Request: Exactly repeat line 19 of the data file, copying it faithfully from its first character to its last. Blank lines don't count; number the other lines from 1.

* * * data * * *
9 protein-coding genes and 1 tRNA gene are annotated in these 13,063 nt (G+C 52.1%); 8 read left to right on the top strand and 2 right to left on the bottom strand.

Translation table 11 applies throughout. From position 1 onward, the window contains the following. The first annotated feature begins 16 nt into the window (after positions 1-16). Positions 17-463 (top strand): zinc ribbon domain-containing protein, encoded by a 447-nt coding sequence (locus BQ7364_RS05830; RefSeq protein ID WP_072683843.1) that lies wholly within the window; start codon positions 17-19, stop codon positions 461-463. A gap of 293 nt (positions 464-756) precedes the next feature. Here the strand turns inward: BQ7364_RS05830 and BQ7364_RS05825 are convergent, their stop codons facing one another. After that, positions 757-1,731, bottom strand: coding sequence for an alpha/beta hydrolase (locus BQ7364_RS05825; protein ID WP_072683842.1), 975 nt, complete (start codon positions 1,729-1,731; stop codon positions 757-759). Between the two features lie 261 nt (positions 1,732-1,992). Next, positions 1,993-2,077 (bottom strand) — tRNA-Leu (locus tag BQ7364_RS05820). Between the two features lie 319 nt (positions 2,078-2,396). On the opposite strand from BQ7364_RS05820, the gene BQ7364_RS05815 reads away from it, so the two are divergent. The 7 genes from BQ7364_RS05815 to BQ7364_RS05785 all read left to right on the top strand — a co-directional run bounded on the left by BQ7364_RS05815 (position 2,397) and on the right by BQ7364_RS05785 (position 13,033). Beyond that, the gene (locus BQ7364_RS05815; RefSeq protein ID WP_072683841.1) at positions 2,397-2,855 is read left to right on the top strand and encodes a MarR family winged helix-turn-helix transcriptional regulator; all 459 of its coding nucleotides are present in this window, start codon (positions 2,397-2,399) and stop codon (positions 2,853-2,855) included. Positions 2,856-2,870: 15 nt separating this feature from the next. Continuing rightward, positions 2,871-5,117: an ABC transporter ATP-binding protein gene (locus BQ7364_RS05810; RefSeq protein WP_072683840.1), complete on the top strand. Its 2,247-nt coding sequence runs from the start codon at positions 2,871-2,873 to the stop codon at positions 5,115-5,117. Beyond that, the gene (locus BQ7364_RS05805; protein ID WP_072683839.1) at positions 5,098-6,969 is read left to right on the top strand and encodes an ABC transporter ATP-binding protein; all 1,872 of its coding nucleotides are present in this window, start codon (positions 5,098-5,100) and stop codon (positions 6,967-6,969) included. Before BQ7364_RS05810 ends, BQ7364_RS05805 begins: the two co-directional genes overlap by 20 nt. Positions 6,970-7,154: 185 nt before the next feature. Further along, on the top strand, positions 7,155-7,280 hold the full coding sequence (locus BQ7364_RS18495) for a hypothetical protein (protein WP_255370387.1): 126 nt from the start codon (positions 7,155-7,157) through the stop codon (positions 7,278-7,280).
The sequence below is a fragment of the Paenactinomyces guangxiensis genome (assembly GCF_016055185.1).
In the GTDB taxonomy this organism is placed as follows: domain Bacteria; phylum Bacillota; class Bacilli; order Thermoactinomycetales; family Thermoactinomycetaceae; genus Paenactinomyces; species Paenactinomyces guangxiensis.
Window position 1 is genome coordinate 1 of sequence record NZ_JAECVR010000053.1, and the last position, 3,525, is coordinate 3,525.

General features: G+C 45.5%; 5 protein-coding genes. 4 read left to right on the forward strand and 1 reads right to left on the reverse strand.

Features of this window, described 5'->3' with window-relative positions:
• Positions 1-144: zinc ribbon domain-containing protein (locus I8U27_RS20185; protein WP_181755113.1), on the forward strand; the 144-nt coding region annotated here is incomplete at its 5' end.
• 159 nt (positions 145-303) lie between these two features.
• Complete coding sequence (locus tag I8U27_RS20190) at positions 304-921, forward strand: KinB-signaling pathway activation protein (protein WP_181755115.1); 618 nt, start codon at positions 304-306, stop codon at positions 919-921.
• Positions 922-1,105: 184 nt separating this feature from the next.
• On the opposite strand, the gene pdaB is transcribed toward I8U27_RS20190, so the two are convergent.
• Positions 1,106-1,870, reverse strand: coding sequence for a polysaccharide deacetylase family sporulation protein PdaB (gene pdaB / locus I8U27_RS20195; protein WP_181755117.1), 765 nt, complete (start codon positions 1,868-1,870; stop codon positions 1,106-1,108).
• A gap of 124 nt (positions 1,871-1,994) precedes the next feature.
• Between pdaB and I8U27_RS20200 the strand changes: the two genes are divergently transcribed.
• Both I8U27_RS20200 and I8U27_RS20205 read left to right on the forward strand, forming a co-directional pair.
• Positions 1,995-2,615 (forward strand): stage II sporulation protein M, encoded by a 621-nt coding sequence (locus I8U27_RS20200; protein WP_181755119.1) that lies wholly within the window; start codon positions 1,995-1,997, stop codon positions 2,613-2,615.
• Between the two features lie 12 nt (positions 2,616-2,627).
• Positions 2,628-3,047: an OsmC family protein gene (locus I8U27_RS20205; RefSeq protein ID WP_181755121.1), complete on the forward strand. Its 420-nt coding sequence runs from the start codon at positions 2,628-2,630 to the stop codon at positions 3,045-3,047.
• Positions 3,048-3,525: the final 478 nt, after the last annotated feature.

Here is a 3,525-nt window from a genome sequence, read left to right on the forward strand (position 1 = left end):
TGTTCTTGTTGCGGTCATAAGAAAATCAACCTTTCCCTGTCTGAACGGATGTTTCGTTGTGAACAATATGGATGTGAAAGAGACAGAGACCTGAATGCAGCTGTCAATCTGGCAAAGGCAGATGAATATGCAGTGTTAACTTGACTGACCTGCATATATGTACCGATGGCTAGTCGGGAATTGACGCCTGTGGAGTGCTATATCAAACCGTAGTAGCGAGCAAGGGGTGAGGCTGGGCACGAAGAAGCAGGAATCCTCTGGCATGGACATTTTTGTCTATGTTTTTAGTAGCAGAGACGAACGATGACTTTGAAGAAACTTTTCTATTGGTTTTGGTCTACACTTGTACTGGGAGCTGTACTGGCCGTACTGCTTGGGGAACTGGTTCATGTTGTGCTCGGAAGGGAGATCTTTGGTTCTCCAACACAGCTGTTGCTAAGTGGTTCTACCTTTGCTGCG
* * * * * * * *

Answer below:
• Positions 2,628-3,047: an OsmC family protein gene (locus I8U27_RS20205; RefSeq protein ID WP_181755121.1), complete on the forward strand. Its 420-nt coding sequence runs from the start codon at positions 2,628-2,630 to the stop codon at positions 3,045-3,047.